Spyware battles defenseware for control of your PC.
Recently, a letter writer took me to task for claiming that the spam we receive is sometimes linked to the Web sites we visit. “This is impossible,” the reader claimed. “Unless we are foolish enough to give sites our e-mail address in a form, there is no earthly way for a site to figure out a users’ e-mail address.” I wish this were true. The fact is, there is a type of software that can capture a lot more than just your e-mail address. Spyware, which is embedded in your hard drive through cookies, can capture keystrokes, URLs, friends’ e-mail addresses, etc. Once the offending software sends the information to its originator, this information is bought, sold, traded and otherwise used to for the sake of targeted marketing (or more malicious purposes).
Nelson King, a 20-year analyst and columnist for CU and now our editor at large, wrote a great article on spyware in our May issue, which should be hitting newsstands as you read this. In the story he shows how to combat spyware with defenseware. The latter periodically finds spyware and removes it from your machine. Because spyware can be added to your machine without your knowledge or permission from any number of reputable sites, protecting yourself from spyware on a daily basis is as important as regularly updating your antivirus software.
In fact, spyware is very similar to virus malware–intentionally planted software that does damage to your computing experience. Both types of software commit acts akin to breaking and entering. Spyware plants surveillance systems in your computing home; viruses typically commit vandalism in your PC home. They sometimes are combined–spyware Trojan horses can be planted through an e-mail virus. The difference is that spyware is legal and viruses are technically illegal, though the crimes are rarely enforced. This is why the preferred delivery mechanism for spyware is through cookies, because there is no legal risk to the intruder.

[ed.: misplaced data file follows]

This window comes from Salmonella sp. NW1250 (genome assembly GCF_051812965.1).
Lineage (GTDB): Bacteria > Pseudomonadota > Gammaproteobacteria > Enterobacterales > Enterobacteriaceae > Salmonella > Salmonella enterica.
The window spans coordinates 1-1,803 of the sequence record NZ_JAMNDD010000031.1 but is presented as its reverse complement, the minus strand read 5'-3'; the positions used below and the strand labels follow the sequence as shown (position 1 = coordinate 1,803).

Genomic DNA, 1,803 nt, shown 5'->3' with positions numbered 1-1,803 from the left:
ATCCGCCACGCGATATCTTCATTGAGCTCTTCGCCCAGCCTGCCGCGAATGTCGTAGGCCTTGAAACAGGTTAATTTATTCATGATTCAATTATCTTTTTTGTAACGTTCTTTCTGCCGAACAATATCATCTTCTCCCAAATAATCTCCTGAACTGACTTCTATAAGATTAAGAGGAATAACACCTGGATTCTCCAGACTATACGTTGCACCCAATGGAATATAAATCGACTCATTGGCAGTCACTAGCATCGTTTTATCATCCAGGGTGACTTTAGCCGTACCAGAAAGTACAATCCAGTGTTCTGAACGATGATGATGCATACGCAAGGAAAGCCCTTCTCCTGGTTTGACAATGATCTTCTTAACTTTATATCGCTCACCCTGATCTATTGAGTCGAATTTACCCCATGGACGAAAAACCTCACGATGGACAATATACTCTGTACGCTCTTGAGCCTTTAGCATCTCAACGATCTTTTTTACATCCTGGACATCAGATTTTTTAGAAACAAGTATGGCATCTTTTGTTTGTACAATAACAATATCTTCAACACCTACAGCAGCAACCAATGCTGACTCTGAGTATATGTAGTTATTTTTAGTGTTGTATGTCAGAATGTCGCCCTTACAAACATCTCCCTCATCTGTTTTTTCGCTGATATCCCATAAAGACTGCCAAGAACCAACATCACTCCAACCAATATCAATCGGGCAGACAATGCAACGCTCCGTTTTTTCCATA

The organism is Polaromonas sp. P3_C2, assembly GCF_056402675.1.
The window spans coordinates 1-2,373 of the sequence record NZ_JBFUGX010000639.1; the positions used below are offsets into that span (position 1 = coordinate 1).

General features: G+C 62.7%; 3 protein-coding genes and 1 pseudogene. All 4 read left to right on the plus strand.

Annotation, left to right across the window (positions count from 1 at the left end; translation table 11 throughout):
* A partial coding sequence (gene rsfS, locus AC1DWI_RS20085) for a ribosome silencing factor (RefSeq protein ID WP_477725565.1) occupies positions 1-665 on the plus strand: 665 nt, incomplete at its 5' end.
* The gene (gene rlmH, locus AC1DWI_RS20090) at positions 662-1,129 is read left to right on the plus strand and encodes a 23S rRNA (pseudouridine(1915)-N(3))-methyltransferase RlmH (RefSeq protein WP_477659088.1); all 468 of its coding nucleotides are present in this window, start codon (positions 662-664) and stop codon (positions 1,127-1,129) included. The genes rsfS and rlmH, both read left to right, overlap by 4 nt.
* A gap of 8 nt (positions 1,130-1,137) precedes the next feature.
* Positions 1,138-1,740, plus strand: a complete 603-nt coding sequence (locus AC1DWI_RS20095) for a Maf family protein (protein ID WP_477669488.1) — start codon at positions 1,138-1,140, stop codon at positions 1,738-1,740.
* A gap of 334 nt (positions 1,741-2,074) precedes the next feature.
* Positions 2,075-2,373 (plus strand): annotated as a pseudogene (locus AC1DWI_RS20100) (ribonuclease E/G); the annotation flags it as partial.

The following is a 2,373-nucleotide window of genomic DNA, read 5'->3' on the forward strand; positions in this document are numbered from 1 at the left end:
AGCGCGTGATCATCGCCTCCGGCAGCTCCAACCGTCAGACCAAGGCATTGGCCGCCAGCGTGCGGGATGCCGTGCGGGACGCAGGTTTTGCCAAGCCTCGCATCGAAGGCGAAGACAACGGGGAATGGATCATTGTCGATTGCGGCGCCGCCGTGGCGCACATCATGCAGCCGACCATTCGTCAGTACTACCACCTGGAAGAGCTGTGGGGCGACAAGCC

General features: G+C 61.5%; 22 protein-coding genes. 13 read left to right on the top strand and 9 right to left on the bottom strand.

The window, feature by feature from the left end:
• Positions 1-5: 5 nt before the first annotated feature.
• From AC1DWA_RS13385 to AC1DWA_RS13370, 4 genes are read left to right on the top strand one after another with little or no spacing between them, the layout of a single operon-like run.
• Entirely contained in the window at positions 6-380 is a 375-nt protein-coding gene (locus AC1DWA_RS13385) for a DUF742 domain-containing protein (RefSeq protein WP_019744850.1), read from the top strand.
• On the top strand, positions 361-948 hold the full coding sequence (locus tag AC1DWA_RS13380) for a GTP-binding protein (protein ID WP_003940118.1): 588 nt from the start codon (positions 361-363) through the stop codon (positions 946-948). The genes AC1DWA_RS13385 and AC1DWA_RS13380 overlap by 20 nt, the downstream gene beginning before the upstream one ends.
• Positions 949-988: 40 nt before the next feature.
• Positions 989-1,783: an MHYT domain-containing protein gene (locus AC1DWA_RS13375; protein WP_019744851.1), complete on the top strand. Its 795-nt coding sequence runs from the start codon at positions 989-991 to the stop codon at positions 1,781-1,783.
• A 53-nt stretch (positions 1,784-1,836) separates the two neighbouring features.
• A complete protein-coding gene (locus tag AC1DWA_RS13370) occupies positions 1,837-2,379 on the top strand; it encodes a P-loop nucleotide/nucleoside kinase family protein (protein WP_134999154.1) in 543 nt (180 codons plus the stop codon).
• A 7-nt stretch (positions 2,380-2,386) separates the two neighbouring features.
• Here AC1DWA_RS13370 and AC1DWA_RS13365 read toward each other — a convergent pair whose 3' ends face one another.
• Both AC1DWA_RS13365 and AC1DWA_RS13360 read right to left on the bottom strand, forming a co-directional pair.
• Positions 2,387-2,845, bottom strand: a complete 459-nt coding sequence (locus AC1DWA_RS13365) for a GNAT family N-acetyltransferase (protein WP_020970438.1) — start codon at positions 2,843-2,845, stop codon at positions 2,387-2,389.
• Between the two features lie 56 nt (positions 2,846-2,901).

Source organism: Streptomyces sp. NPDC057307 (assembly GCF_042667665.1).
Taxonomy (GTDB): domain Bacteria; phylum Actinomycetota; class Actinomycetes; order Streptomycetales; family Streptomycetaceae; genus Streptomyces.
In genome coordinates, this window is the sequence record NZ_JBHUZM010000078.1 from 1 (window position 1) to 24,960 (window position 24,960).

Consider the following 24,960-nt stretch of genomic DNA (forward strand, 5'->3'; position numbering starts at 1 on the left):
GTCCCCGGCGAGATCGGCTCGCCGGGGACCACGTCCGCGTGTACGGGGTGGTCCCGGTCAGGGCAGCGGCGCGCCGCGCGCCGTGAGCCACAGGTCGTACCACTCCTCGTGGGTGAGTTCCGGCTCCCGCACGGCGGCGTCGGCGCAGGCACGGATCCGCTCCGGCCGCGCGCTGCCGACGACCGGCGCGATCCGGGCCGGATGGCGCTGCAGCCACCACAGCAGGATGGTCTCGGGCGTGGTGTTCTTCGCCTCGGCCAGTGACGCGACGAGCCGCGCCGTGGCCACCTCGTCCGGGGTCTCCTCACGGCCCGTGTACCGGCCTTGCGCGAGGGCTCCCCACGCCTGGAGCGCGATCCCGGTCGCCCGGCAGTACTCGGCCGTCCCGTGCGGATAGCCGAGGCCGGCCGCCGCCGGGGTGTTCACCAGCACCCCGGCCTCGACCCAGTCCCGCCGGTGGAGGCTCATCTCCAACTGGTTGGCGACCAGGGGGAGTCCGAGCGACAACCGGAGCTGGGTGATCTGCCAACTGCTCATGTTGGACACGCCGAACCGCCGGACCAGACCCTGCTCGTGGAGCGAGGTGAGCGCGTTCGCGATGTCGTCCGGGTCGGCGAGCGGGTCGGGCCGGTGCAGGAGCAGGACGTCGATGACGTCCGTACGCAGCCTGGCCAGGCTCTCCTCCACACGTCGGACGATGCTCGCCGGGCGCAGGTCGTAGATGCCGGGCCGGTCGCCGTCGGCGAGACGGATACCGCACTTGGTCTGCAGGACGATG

A bill introduced in 2000 by Sen. John Edwards and reintroduced in 2001 as part of a larger privacy act never made it very far. The powerful marketing and e-commerce lobbies have killed any and all proposed privacy legislation, with the exception of kids provisions (which have been watered down by the FTC). They always claim that they can police themselves, which is about as ludicrous as Enron executives claiming that they could police themselves, thus their actions should be legalized and their industries deregulated. (Sadly, Enron was successful in lobbying every level of government to get what it wanted.) The good news is, a new privacy bill, which makes opt-in the standard, shows signs of future success. Though it makes no explicit mention of spyware, opt-in provisions would effectively kill spyware as a legal marketing practice.
Critics of the measure, who again claim that they can police themselves, should read our news story on spyware from last Wednesday. In the story, a new kind of malware–antidefenseware–has cropped up. LavaSoft, makers of the free adWare product referred to in Nelson’s story, has found that RadLight, a popular streaming media software, removes AdWare when it’s loaded. Why? Because its maker wants to enable its partners–makers of Divx movies delivered over the Web–to see the users’ movie tastes so that they can target marketing toward them. They don’t want defenseware thwarting their marketing efforts. Imagine a virus that removed your antivirus software, thus allowing a subsequent virus to vandalize your hard drive. Imagine the uproar in the IT community about such a virus. Would the crackers come before Congressional committees claiming that they can police themselves? Why are these spyware crackers allowed to police themselves simply because they have the lobbying dollars to prevent privacy laws?
James Mathewson is editor of ComputerUser magazine and ComputerUser.com